getresgid - gets the real, effective and saved user group IDs of the calling process
The getresgid() is used to get the current real, effective and saved user group ids of the calling process. These values are stored in the different parameters passed as pointers to the getresgid() syscall, and can be used for different process management operations, such as setting or rescinding privileges of specific users or groups, as well as for user authentication. The group IDs are stored as gid_t type values, which should be capable of holding the group IDs used in the system.
There are some edge-cases that have to be taken into consideration when using getresgid() from within the kernel or from user space. In the kernel, getresgid() might return -1 if there is an error in accessing the user group ids, while from user space this is a valid return value. Furthermore, when using getresgid() from user space, the real, effective and saved user group ids should all be valid, as the kernel will check them against the user IDs in the system.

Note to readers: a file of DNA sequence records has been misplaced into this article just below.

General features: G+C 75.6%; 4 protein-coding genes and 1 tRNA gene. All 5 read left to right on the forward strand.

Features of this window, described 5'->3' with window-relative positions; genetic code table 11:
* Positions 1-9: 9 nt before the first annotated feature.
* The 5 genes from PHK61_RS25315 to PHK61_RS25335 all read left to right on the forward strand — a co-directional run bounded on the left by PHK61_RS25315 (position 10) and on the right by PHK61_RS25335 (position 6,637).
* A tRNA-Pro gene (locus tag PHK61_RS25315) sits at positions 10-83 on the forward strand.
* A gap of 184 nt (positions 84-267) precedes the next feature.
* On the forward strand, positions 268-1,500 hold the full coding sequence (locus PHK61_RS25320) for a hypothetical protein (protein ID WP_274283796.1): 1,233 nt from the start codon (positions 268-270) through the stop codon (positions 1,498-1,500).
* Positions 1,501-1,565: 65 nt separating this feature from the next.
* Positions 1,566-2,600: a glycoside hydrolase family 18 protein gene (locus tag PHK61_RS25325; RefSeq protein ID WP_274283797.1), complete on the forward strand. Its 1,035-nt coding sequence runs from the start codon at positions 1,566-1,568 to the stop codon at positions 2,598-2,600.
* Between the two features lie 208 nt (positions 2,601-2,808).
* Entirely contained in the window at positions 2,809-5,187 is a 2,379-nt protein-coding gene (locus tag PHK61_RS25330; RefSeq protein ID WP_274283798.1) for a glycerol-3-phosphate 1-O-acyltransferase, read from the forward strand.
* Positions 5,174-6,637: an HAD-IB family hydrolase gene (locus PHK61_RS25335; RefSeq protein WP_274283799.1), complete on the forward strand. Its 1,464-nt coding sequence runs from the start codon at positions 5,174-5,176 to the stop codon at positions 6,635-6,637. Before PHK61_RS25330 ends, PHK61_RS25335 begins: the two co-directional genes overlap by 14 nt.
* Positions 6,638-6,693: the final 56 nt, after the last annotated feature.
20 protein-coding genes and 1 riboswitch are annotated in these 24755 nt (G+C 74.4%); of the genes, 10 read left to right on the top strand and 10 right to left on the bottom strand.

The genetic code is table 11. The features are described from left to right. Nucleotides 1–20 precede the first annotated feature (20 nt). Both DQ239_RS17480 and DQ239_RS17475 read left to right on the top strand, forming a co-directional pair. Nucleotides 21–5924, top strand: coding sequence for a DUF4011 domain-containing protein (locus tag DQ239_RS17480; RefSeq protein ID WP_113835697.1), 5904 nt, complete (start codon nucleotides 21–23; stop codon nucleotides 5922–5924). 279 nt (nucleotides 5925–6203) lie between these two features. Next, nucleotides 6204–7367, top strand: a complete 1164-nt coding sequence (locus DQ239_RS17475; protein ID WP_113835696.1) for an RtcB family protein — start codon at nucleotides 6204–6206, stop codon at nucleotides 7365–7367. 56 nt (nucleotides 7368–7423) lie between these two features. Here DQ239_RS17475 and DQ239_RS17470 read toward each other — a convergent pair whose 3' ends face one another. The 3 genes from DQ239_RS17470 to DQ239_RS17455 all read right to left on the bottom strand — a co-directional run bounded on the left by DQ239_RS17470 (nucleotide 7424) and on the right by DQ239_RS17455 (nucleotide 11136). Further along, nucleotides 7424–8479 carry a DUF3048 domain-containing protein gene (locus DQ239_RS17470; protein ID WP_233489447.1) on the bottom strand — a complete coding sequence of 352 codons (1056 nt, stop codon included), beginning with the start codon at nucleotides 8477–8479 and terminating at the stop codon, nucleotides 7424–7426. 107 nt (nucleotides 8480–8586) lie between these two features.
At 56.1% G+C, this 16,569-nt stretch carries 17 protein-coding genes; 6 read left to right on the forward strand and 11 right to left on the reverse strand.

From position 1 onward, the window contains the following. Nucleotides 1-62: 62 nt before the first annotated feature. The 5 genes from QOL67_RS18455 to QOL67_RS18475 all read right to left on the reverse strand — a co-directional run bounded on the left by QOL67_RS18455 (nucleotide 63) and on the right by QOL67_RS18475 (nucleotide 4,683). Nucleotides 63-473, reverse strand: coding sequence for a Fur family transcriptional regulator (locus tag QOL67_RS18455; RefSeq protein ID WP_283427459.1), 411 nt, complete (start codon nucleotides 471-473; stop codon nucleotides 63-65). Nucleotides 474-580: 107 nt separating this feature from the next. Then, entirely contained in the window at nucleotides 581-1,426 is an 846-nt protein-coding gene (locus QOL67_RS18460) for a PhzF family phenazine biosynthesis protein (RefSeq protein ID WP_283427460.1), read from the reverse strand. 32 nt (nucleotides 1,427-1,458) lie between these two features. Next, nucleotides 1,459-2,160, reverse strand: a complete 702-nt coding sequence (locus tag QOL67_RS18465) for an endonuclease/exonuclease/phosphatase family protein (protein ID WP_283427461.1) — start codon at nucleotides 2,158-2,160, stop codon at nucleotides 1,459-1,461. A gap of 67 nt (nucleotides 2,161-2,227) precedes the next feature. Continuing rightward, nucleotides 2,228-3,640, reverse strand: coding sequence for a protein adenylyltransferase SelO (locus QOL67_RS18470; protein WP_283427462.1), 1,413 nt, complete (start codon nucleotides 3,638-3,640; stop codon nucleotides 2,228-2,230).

gid_t*[K] - pointer to a gid_t type value where the real user group id of the calling process is stored.
gid_t*[K] - pointer to a gid_t type value where the effective user group id of the calling process is stored.
gid_t*[K] - pointer to a gid_t type value where the saved user group id of the calling process is stored.
- K - Originated from kernel-space.
kprobe + ftrace
Hooking the ptrace_traceme function with both kprobes and ftrace allows for more precise control over the tracing of processes.
Example Use Case¶
Suppose we want to authenticate a user, as well as ensure that all privileges given to his user should only be used within a certain context. We can use the getresgid() syscall to get the real, effective and saved user group ids, and compare them with the ones stored in the system. If they match, the user is authenticated, and if not, the user has to be rejected.
getresgid() is vulnerable to TOCTOU issues when used from user space, as the gid_t values could be manipulated between the time the user checks them and the time he uses them.
This document was automatically generated by OpenAI and needs review. It might not be accurate and might contain errors. The authors of Tracee recommend that the user reads the "events.go" source file to understand the events and their arguments better.